In the '70s, the messianic movement" was understood as a moving of Jewish people to faith in Y'shua in the context of Jewish culture. "Messianic," while not formally defined, had a clear connotation of "Jewish and a believer in Jesus."
My mother shaped my Jewish upbringing more than anyone else. She diligently ensured that our family celebrated Shabbat and went to our synagogue on Chicago's North Shore for the High Holidays, as well as faithfully sending my two sisters and me there for Sunday school each week. However, by the time I was a teenager my attentiveness to being Jewish was waning. In fact, most of my boyfriends in high school were Gentiles, much to my mother's chagrin.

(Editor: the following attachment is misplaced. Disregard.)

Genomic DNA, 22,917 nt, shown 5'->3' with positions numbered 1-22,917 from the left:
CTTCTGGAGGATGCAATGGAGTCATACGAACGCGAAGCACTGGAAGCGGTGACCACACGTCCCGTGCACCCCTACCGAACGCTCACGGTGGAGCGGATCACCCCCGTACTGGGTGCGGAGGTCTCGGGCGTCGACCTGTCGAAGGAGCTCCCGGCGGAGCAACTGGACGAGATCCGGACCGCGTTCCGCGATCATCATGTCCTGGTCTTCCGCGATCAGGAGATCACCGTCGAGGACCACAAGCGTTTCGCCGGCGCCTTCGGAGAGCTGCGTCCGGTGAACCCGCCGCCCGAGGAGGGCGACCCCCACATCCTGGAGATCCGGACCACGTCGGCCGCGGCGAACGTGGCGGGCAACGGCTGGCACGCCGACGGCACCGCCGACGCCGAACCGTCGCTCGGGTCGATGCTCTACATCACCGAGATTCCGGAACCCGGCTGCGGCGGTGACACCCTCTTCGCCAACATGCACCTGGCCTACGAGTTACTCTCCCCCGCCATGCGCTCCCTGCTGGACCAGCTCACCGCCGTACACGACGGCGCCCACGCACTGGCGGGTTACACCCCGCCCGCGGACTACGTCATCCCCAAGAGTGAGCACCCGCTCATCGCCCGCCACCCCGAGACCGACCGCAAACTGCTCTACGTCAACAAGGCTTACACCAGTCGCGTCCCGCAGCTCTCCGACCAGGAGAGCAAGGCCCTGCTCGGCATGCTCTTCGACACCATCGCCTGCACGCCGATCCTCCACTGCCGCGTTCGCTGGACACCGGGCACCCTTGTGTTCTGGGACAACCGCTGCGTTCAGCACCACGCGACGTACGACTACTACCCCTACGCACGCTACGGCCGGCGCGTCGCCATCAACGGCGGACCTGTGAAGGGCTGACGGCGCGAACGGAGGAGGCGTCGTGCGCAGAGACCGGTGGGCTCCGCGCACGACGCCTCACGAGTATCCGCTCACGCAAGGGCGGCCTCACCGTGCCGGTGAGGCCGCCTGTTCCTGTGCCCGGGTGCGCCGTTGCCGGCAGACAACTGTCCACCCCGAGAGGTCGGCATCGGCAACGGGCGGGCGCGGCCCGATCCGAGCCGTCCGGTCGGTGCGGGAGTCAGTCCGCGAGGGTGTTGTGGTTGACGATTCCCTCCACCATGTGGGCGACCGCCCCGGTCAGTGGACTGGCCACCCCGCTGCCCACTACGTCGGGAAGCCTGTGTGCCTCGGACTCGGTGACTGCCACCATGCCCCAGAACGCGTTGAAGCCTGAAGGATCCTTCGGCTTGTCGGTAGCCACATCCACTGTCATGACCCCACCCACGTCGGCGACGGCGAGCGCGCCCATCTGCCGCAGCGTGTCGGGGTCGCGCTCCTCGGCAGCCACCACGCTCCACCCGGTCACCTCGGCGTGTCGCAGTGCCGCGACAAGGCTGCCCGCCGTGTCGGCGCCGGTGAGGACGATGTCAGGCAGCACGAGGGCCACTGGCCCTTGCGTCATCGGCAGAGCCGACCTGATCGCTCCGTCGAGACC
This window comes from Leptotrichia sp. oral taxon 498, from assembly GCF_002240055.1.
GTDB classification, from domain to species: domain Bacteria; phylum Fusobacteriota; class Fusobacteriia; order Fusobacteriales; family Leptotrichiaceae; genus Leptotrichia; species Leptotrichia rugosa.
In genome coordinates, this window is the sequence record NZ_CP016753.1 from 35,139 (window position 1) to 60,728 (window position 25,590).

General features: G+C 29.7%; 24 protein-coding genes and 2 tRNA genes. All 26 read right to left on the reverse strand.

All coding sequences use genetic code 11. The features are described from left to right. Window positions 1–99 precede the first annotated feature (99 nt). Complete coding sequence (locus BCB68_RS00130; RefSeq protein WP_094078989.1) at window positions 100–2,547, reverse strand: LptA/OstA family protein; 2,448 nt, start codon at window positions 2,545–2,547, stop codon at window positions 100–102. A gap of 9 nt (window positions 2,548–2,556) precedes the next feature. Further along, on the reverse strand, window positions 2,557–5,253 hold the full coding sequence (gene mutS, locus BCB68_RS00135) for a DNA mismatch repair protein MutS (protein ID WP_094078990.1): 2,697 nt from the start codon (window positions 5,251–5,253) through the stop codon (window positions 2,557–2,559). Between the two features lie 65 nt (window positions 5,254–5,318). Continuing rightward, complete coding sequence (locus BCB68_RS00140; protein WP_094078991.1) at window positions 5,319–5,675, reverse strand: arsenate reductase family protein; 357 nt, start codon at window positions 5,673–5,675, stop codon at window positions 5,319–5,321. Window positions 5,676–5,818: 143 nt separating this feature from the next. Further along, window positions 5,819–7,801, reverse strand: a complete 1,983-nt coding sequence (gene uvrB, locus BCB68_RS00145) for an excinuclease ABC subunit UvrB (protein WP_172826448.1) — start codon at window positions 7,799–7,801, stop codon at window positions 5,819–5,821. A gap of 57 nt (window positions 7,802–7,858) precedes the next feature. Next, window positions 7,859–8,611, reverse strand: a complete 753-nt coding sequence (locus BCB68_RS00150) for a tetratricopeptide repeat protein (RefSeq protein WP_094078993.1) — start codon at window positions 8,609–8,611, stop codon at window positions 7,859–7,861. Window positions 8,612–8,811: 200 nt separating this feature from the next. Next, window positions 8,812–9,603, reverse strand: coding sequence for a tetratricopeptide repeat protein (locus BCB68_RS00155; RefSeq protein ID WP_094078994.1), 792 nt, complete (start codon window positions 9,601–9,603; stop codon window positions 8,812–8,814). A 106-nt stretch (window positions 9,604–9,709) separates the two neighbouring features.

These days, it's a rare occurrence to hear about people coming together in unity. Around the world, we are enmeshed in battles, wars and tensions. Closer to home, members of the messianic community are entangled in our own battles, be they theological, doctrinal or personal. People are intent on sharply clarifying their differences but as is often the case with any conflict, our tensions do not remain within neat borders.
When I became a believer in Jesus in 1973, I immediately wanted to go visit my parents to share my newfound faith with them. I had a tremendous desire and concern for my family to know Jesus. However, they told me I was not welcome to visit them and that they hoped my faith was simply a fad, like a new piece of clothing or a new hairstyle—something that I would tire of eventually.